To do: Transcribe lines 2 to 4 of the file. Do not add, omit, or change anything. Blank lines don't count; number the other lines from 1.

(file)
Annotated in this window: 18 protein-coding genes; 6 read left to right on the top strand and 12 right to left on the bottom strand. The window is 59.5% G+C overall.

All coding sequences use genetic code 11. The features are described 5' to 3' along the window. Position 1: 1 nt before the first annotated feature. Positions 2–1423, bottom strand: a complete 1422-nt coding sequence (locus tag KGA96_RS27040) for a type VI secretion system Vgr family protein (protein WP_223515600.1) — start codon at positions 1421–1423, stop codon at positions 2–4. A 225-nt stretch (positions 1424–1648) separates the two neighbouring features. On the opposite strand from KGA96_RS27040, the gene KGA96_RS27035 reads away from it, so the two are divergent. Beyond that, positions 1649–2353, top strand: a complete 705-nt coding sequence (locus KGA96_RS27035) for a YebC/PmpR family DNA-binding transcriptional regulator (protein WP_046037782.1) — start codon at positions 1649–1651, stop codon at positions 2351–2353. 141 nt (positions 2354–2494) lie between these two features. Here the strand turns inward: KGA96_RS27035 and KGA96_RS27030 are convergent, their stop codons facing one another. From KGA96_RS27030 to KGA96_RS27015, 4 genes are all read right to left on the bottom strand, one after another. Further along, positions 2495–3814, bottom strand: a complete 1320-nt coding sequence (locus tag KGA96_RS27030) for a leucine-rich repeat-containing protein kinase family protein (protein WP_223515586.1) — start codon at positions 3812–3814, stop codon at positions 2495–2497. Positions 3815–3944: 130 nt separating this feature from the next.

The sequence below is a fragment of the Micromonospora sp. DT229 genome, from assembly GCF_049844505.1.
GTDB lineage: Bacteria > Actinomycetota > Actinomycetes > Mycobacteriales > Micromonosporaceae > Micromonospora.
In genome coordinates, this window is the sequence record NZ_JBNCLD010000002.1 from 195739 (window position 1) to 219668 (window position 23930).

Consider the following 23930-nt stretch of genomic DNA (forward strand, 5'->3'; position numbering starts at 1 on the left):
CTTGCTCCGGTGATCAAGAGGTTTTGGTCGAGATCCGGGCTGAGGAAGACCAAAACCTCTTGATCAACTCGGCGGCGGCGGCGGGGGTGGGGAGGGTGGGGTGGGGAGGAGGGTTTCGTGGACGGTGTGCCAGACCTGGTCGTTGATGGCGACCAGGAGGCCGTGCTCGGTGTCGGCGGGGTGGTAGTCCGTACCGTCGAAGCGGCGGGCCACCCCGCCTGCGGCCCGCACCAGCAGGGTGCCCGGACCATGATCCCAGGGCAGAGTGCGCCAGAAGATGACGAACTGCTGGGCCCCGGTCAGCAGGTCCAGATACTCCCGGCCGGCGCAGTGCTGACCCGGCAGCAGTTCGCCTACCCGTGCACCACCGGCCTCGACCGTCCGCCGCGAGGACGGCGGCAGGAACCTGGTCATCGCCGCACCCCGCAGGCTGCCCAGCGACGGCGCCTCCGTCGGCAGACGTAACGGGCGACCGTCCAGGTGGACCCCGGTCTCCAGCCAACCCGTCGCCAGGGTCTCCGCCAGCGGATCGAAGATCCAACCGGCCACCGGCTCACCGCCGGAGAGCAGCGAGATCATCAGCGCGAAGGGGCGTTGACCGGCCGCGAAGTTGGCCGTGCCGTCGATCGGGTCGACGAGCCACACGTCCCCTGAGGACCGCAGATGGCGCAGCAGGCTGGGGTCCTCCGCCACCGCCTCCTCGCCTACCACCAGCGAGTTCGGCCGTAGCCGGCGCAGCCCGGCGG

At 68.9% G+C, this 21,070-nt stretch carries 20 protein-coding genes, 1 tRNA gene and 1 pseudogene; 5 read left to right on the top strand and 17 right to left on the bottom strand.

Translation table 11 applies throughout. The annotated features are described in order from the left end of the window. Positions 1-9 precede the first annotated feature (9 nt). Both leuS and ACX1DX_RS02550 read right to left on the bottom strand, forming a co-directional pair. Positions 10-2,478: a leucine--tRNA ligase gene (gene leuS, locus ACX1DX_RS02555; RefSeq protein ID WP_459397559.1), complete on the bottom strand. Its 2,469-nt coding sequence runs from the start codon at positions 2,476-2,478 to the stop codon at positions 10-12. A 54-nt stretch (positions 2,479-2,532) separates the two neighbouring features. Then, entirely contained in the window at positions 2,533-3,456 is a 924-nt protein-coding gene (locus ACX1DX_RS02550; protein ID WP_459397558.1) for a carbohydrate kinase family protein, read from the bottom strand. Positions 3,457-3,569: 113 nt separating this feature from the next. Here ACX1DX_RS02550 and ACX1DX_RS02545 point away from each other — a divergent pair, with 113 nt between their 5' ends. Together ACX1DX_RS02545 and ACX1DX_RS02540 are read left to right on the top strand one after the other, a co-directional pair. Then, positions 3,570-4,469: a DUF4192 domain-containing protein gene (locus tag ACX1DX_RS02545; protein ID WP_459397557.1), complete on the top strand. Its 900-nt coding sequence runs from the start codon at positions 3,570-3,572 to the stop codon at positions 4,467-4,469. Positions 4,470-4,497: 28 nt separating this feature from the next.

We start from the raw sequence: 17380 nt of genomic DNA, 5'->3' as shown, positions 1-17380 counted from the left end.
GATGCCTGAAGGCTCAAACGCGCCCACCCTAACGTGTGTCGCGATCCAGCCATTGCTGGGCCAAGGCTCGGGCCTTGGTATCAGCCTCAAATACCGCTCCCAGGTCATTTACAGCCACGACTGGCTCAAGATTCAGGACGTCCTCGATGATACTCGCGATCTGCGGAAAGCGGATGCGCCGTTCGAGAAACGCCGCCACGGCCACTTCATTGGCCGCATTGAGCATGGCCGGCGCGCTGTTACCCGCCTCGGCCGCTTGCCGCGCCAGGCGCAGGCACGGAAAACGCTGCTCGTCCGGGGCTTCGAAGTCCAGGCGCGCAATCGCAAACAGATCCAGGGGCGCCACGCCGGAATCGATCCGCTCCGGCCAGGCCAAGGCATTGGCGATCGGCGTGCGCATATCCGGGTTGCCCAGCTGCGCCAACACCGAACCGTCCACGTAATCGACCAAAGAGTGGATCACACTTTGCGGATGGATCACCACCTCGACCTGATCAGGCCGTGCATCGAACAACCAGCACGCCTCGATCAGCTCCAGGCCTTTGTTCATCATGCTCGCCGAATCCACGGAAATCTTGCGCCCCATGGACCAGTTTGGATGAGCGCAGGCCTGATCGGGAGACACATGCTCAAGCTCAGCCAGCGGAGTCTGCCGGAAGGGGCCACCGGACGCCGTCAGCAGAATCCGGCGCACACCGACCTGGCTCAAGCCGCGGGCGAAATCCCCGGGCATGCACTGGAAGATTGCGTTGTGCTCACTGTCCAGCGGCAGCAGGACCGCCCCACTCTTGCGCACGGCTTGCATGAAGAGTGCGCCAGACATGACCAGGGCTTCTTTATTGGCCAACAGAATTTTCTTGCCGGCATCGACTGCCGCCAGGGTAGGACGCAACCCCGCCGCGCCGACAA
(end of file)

All coding sequences use genetic code 11. The features are described 5' to 3' along the window. Position 1: 1 nt before the first annotated feature. Positions 2–1423, bottom strand: a complete 1422-nt coding sequence (locus tag KGA96_RS27040) for a type VI secretion system Vgr family protein (protein WP_223515600.1) — start codon at positions 1421–1423, stop codon at positions 2–4. A 225-nt stretch (positions 1424–1648) separates the two neighbouring features. On the opposite strand from KGA96_RS27040, the gene KGA96_RS27035 reads away from it, so the two are divergent. Beyond that, positions 1649–2353, top strand: a complete 705-nt coding sequence (locus KGA96_RS27035) for a YebC/PmpR family DNA-binding transcriptional regulator (protein WP_046037782.1) — start codon at positions 1649–1651, stop codon at positions 2351–2353. 141 nt (positions 2354–2494) lie between these two features. Here the strand turns inward: KGA96_RS27035 and KGA96_RS27030 are convergent, their stop codons facing one another. From KGA96_RS27030 to KGA96_RS27015, 4 genes are all read right to left on the bottom strand, one after another. Further along, positions 2495–3814, bottom strand: a complete 1320-nt coding sequence (locus tag KGA96_RS27030) for a leucine-rich repeat-containing protein kinase family protein (protein WP_223515586.1) — start codon at positions 3812–3814, stop codon at positions 2495–2497. Positions 3815–3944: 130 nt separating this feature from the next.

The sequence below is a fragment of the Micromonospora sp. DT229 genome, from assembly GCF_049844505.1.
GTDB lineage: Bacteria > Actinomycetota > Actinomycetes > Mycobacteriales > Micromonosporaceae > Micromonospora.